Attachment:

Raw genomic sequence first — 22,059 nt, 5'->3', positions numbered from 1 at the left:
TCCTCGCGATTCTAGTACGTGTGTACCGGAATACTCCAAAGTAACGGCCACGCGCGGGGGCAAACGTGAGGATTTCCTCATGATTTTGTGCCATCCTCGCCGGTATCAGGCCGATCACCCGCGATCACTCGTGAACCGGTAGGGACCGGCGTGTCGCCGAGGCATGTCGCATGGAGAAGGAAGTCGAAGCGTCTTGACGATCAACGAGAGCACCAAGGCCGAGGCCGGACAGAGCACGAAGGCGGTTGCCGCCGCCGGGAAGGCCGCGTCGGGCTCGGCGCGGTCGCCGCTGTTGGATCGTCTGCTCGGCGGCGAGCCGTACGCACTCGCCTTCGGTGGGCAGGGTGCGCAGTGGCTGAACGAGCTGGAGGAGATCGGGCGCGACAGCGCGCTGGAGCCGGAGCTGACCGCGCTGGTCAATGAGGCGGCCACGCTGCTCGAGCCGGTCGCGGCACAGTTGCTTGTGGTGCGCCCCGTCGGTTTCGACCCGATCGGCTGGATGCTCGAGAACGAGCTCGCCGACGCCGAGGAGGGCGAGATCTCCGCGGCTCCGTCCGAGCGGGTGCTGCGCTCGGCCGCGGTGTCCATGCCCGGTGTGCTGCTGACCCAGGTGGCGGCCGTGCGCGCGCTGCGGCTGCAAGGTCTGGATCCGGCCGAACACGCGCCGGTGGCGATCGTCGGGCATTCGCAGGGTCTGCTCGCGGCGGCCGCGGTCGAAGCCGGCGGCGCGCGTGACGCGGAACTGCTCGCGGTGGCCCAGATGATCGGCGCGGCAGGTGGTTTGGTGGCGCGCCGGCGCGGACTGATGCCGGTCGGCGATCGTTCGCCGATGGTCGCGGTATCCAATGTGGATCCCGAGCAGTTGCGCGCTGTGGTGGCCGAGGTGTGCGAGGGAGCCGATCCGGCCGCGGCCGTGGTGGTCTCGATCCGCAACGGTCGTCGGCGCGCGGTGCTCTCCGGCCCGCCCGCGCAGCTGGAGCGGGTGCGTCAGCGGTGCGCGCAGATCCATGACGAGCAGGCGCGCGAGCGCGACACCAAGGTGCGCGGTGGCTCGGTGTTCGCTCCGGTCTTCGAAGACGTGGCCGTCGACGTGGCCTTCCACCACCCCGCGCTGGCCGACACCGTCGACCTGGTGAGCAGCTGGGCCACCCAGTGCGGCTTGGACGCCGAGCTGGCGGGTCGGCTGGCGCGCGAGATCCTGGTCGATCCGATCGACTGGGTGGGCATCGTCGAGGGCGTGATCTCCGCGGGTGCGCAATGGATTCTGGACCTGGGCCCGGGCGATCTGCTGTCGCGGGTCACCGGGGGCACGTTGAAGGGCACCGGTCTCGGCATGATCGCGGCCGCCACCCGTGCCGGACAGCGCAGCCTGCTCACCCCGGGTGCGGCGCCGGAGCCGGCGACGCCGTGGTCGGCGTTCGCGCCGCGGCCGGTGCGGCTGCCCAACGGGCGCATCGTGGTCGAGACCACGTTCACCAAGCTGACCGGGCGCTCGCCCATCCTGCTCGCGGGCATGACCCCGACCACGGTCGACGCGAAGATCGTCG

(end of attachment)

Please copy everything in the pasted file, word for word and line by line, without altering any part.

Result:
Raw genomic sequence first — 22,059 nt, 5'->3', positions numbered from 1 at the left:
TCCTCGCGATTCTAGTACGTGTGTACCGGAATACTCCAAAGTAACGGCCACGCGCGGGGGCAAACGTGAGGATTTCCTCATGATTTTGTGCCATCCTCGCCGGTATCAGGCCGATCACCCGCGATCACTCGTGAACCGGTAGGGACCGGCGTGTCGCCGAGGCATGTCGCATGGAGAAGGAAGTCGAAGCGTCTTGACGATCAACGAGAGCACCAAGGCCGAGGCCGGACAGAGCACGAAGGCGGTTGCCGCCGCCGGGAAGGCCGCGTCGGGCTCGGCGCGGTCGCCGCTGTTGGATCGTCTGCTCGGCGGCGAGCCGTACGCACTCGCCTTCGGTGGGCAGGGTGCGCAGTGGCTGAACGAGCTGGAGGAGATCGGGCGCGACAGCGCGCTGGAGCCGGAGCTGACCGCGCTGGTCAATGAGGCGGCCACGCTGCTCGAGCCGGTCGCGGCACAGTTGCTTGTGGTGCGCCCCGTCGGTTTCGACCCGATCGGCTGGATGCTCGAGAACGAGCTCGCCGACGCCGAGGAGGGCGAGATCTCCGCGGCTCCGTCCGAGCGGGTGCTGCGCTCGGCCGCGGTGTCCATGCCCGGTGTGCTGCTGACCCAGGTGGCGGCCGTGCGCGCGCTGCGGCTGCAAGGTCTGGATCCGGCCGAACACGCGCCGGTGGCGATCGTCGGGCATTCGCAGGGTCTGCTCGCGGCGGCCGCGGTCGAAGCCGGCGGCGCGCGTGACGCGGAACTGCTCGCGGTGGCCCAGATGATCGGCGCGGCAGGTGGTTTGGTGGCGCGCCGGCGCGGACTGATGCCGGTCGGCGATCGTTCGCCGATGGTCGCGGTATCCAATGTGGATCCCGAGCAGTTGCGCGCTGTGGTGGCCGAGGTGTGCGAGGGAGCCGATCCGGCCGCGGCCGTGGTGGTCTCGATCCGCAACGGTCGTCGGCGCGCGGTGCTCTCCGGCCCGCCCGCGCAGCTGGAGCGGGTGCGTCAGCGGTGCGCGCAGATCCATGACGAGCAGGCGCGCGAGCGCGACACCAAGGTGCGCGGTGGCTCGGTGTTCGCTCCGGTCTTCGAAGACGTGGCCGTCGACGTGGCCTTCCACCACCCCGCGCTGGCCGACACCGTCGACCTGGTGAGCAGCTGGGCCACCCAGTGCGGCTTGGACGCCGAGCTGGCGGGTCGGCTGGCGCGCGAGATCCTGGTCGATCCGATCGACTGGGTGGGCATCGTCGAGGGCGTGATCTCCGCGGGTGCGCAATGGATTCTGGACCTGGGCCCGGGCGATCTGCTGTCGCGGGTCACCGGGGGCACGTTGAAGGGCACCGGTCTCGGCATGATCGCGGCCGCCACCCGTGCCGGACAGCGCAGCCTGCTCACCCCGGGTGCGGCGCCGGAGCCGGCGACGCCGTGGTCGGCGTTCGCGCCGCGGCCGGTGCGGCTGCCCAACGGGCGCATCGTGGTCGAGACCACGTTCACCAAGCTGACCGGGCGCTCGCCCATCCTGCTCGCGGGCATGACCCCGACCACGGTCGACGCGAAGATCGTCG